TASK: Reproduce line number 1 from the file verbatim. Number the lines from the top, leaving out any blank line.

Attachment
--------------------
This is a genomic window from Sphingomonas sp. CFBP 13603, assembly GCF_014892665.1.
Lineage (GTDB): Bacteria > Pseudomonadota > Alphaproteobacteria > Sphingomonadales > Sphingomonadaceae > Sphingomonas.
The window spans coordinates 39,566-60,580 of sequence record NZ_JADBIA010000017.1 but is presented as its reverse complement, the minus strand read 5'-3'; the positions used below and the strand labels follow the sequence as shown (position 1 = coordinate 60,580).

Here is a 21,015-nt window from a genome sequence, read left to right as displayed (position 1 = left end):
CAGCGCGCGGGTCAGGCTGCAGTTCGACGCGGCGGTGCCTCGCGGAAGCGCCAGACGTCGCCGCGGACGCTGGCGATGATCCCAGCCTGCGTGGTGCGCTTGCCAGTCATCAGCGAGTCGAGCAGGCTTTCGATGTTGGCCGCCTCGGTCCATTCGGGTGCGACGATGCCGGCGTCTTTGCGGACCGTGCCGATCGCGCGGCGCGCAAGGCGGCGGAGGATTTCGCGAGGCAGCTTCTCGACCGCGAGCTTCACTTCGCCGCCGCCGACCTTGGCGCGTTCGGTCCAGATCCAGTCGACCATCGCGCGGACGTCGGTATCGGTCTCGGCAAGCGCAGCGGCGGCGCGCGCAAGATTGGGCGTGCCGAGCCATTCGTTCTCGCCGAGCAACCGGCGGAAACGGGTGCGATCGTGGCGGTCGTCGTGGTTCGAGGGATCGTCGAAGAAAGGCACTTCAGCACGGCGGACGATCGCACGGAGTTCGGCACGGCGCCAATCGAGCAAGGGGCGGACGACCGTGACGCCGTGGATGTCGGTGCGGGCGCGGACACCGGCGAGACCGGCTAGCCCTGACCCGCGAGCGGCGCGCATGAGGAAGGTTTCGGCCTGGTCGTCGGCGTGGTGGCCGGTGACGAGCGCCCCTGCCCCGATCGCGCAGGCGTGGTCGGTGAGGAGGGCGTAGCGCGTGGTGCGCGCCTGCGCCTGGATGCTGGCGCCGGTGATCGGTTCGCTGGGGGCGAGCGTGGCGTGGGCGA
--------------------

This is a genomic window from Sphingomonas sp. CFBP 13603, assembly GCF_014892665.1.